Flickr Wants Its Throne Back

Instagram is one of the few social-media oriented services that managed to really click these past few years. While other photo sharing sites are constantly being gobbled by larger companies and being dissolved, instagram remains strong and shows no sign of stopping, which is why it’s not surprising that everyone is now trying to copy it’s filter-oriented model. However, only Flickr right now seems to really get what made Instragram such a success in the first place: the ability to share photos with friends on multiple networks.

It is simple and so effective.

Photosharing has become so ingrained in our day to day lives that it’s very easy to forget that it has now become the battleground for many IT giants as they try to topple each other and solidify their bases. The most recent bout is between Instagram and Twitter, with Instagram cutting off support for Twitter’s expanded tweets feature, and Twitter responding by launching its own Instagram-style filters. While the two giants were duking it out, Yahoo has come out of the left field with their brand new Flickr App, which offers Instagram-style filters but focuses more on the photosharing aspect.

What Happened?

There was a time when Flickr was the king of photosharing sites. When it launched, it became the most popular public cloud of photos. To a certain extent, it could argue that they started the trend. Photographers, amateur, professionals and delusional made their home.

However, Flickr, owned by Yahoo, did the same mistake they made in their Yahoo Mail. They limited the storage and charged an annual fee for those who want a bigger space. It made thing complicated and “complicated” is the one people hate.

Instagram entered the picture and simplified the process. Take a photo, filter it and post it. It shook the digital world.

It may be argued that Instagram and Flickr served different purposes. Flickr was meant to sell photos and Instagram was built to share photos.

Regardless, Flickr got pushed towards the background and it’s taking a former Google Executive to realize the opportunity they lost.

Sharing is Selling

Overzealous professional photographers and designers tend to lament the fact that technology has allowed every average Joe to use powerful handheld computers with built-in megapixel cameras, which rapidly shifted the dynamics of the photography industry. Nowadays, many people can shoot decent quality pictures with their smartphones, and naturally, there’s only one thing left to do after taking a photo: sharing it.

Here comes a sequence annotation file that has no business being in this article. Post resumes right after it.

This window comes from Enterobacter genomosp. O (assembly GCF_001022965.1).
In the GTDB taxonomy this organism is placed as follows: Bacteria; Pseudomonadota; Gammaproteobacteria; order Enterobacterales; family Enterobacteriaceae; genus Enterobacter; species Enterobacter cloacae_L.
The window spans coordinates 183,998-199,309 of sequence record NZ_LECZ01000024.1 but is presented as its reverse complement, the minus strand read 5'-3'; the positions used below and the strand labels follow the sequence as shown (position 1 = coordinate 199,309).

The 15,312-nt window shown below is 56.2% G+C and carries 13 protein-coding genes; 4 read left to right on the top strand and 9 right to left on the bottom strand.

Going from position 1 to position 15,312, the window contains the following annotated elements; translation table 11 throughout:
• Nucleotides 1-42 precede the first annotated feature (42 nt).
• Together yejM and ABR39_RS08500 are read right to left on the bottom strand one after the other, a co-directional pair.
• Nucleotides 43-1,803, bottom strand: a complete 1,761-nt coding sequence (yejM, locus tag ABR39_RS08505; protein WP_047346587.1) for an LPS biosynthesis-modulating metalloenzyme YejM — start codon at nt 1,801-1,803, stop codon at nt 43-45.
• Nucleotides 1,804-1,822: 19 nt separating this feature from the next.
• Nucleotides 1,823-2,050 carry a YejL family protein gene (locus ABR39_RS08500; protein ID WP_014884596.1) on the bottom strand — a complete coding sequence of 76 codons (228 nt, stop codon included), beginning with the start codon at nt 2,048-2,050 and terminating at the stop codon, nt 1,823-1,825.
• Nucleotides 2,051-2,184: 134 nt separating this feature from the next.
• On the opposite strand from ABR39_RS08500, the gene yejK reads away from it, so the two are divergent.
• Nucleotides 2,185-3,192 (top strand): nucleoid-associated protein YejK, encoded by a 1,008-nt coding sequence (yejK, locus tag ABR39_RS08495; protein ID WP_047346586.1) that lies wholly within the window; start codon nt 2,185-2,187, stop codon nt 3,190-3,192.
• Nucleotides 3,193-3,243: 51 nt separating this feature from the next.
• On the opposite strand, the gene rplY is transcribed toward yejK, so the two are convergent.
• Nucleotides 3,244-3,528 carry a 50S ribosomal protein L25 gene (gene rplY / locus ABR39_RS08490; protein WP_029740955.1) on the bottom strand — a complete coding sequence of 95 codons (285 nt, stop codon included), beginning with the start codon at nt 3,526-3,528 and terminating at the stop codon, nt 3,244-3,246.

What Flickr failed to realize is that sharing is the new way of selling. Instagram didn’t put a space limit. It became a real image-based social network. It helped people make their photos beautiful and it made sharing easy.

Now, Flickr wants to catch up and it wants to give Instagram a run for its money.

The Point that Flickr Now Understands

Twitter seems to understand that photosharing is vital to the social media experience but thought that Instagram’s success was due to the automated filters that mimic various classic-era photograph. Hence, Twitter decided to add their own filters in their photo sharing site.

The true root of Instagram’s success, and what Flickr’s new iOS app is seeking to leverage, is the ability to share their photos to a wide range of other networks that include Facebook, Twitter, Flickr and Tumblr, as well as the social network that was borne out of the service.

Flickr understands that now. It’s a simple thing but one that they never provided for the longest time.

Unlike Twitter, which only supports sharing over their own service, the new Flickr App’s reach is broad enough that it may prove to be a worthy competitor to Instagram. First, it finally brings their service to the 21st century when it comes to features, speed and aesthetics, next and more importantly, it allows users to publish and share their pictures to a wide range of social networks, including Facebook, Twitter, and Tumblr. Add the fact that Flickr’s existing userbase is fairly large, the Yahoo-owned company may start becoming a force to reckon with in the photosharing wars.

Is Copying Instagram the Answer?

Meyer, herself, is an avid Instagram user. That’s probably why she sees the potential they have missed. The question is whether or not they are doing it the right way. Is copying Instagram the right way?

For one, why would anyone use a new app that is exactly the same as the app they are already using? Why someone prefer this over a more established app, at least in the photo sharing genre?

Flickr will need something more than just a duplicate product if they plan to overtake Instagram. Meyer should know that more than anyone else.

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